After spending a few days in Porto, the university town of Coimbra felt positively small to me. Just about everything is within easy walking distance, which certainly isn’t a bad thing. Probably the most impressive thing in Coimbra is its university, which dates back to the 13th century and is one of the oldest in the world. The architecture of the old campus is spectacular, with several grand buildings and a clock tower adorning a huge open square. Some of the buildings are accessible to the public while others aren’t.
Undoubtedly the most impressive building on campus is the old library, or Biblioteca Joanina. It just oozes history, with the walls and ceilings elaborately decorated in wood, gold leaf, and lacquer. Unfortunately, photography was not allowed inside the library. The nearby clock tower was also fun to climb and offers great views of the city. I found it interesting to walk around campus and observe the students still decked out in their traditional academic robes. Lastly, I got to “spy” on one student presenting his doctoral thesis in the enormous Grand Examination Room.
Another highlight of Coimbra is the fado. Fado is a traditional Portuguese style of music that is both sweet and melancholy. And Coimbra is arguably the best place in Portugal to watch a performance. There is a great little club called Fado ao Centro where I caught a show one evening. The atmosphere was cozy, and the singer and guitar players were all really excellent. If you ever find yourself in Coimbra or Lisbon, you definitely shouldn’t miss checking out a fado performance.
Less than an hour outside of Coimbra are the ruins of Conimbriga, the best preserved Roman settlement in Portugal. I was pleasantly surprised to find myself as one of the only visitors there. Like many other Roman cities, Conimbriga contains an aqueduct, bath house, forum, shops, and houses. The whole site takes about an hour and a half to explore. The highlight of Conimbriga has to be the House of the Fountains, which is a large house formerly belonging to an aristocrat. The floors of the house are elaborately decorated with huge mosaics, which are all really well preserved.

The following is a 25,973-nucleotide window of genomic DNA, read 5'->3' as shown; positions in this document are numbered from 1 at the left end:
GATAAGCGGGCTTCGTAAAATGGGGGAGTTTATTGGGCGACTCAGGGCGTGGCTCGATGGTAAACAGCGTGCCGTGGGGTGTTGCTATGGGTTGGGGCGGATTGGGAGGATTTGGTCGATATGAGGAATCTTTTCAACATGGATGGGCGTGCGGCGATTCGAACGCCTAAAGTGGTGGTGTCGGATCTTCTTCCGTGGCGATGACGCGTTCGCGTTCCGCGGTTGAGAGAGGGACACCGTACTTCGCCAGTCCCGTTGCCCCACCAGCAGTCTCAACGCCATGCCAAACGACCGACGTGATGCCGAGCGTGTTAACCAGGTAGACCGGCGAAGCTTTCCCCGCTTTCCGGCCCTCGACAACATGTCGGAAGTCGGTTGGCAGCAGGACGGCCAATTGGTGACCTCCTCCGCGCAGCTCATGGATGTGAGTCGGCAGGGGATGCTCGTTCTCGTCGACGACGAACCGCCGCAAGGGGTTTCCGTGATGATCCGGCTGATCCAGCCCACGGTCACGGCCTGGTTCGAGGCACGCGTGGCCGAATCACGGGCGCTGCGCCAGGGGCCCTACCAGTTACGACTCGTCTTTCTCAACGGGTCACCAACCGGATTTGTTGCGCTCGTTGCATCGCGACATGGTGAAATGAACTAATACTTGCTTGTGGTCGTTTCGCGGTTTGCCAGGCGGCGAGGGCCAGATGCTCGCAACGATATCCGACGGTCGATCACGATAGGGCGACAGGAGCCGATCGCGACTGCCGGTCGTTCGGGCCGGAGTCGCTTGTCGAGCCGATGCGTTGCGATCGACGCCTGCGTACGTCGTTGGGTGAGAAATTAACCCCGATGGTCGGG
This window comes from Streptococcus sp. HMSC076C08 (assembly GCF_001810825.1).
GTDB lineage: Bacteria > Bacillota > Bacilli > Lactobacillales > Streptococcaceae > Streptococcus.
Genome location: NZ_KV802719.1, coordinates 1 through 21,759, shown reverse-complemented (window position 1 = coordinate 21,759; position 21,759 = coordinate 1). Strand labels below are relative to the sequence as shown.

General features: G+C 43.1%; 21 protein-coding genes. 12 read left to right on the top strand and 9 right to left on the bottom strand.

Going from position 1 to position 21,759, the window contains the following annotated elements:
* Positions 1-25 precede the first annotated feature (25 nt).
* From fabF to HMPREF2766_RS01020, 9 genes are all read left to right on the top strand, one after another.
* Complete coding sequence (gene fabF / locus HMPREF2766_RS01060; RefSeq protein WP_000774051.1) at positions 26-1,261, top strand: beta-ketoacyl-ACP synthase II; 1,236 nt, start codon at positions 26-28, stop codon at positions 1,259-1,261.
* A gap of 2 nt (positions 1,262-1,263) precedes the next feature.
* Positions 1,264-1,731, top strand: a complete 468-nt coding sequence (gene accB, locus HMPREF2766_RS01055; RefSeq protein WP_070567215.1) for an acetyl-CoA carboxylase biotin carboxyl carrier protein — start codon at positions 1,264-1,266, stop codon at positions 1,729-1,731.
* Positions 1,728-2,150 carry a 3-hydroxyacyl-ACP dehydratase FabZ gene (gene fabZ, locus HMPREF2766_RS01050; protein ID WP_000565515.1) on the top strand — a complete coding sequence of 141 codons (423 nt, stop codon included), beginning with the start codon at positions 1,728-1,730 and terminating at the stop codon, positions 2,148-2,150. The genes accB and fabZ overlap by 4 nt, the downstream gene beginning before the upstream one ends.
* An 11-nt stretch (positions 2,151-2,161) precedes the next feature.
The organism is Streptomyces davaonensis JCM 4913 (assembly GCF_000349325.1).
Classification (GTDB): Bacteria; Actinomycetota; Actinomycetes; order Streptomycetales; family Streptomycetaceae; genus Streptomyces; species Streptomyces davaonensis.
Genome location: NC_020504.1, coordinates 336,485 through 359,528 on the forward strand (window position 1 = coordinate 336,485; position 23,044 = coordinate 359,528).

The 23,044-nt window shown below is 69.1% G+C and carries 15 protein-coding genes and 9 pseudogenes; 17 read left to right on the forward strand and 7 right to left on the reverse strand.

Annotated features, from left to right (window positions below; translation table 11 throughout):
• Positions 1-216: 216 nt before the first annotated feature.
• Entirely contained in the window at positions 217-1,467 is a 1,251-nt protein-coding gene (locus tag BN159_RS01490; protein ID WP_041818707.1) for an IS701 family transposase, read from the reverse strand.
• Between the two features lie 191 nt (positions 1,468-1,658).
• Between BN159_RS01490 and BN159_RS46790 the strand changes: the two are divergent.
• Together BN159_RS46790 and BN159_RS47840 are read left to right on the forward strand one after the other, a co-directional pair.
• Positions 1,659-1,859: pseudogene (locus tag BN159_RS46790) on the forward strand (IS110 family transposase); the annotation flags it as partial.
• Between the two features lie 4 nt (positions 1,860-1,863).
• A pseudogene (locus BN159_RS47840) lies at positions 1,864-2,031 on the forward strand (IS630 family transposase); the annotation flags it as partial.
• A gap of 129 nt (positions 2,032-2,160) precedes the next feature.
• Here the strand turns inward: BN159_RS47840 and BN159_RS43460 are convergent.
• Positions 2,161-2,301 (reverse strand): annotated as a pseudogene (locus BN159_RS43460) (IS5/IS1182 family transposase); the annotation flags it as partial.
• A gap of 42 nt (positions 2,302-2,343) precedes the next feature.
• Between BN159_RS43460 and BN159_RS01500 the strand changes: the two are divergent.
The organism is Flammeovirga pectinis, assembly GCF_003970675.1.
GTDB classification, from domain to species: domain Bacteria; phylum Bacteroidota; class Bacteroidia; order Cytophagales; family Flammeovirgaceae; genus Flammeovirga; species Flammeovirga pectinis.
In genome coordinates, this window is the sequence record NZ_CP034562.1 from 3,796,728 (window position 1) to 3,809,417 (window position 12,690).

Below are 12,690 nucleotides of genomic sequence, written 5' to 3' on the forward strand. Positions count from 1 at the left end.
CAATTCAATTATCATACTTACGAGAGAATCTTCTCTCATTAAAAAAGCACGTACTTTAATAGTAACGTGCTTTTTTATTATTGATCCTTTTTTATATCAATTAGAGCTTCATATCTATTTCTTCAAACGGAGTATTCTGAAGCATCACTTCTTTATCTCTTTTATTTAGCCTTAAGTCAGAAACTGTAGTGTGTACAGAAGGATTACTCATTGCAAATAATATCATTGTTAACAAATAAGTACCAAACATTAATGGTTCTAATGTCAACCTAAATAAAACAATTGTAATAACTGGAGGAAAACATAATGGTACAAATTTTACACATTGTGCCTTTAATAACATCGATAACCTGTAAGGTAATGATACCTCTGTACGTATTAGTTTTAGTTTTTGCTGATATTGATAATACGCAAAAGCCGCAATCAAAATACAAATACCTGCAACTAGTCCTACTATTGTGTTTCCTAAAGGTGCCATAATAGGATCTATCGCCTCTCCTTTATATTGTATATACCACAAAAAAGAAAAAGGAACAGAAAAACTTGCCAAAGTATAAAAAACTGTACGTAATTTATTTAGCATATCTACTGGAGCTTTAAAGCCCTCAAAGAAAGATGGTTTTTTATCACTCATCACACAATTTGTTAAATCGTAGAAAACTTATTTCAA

After a couple of days in Coimbra and the surrounding area, I took a train ride south to the World Heritage town of Evora, which is located in central Portugal a couple of hours east of Lisbon. Even smaller than Coimbra, Evora is a quaint, atmospheric town with lots of cobblestone streets. It is also known for its share of Roman ruins such as the baths and the well-preserved Temple of Diana in the center of town. However, one of the highlights for me was the Capela dos Ossos, a small chapel made almost entirely out of human bones! I found it really interesting to check out the artistically arranged bones and ponder the nature of human mortality (who knows, someday our bones could end up as part of a chapel too!)
Finally, I would be remiss if I didn’t mention the spectacular megalithic monuments just a short distance outside of Evora. These include Almendres Cromlech, which is one of the oldest stone circles in Europe at nearly 8000 years old (that’s 4000 years older than Stonehenge!) If you look closely, you can see all different kinds of ancient carvings in the stones, which archaeologists can only guess as to their meaning. Nearby is the great Dolmen of Zambujeiro, which is one of the largest in the world (at around 30 feet tall). Unfortunately, it was badly damaged when an amateur archaeologist used dynamite to blow up the roof, and is now in danger of collapse (it is currently being held up by supports). If you don’t have your own wheels, the best way to see these monuments is through a guided half-day tour. I took one through Ebora Megalithica, which had a great tour guide who was really interesting and informative (and who is an archaeologist himself).
Up next is my visit to the Portuguese capital and great city of Lisbon.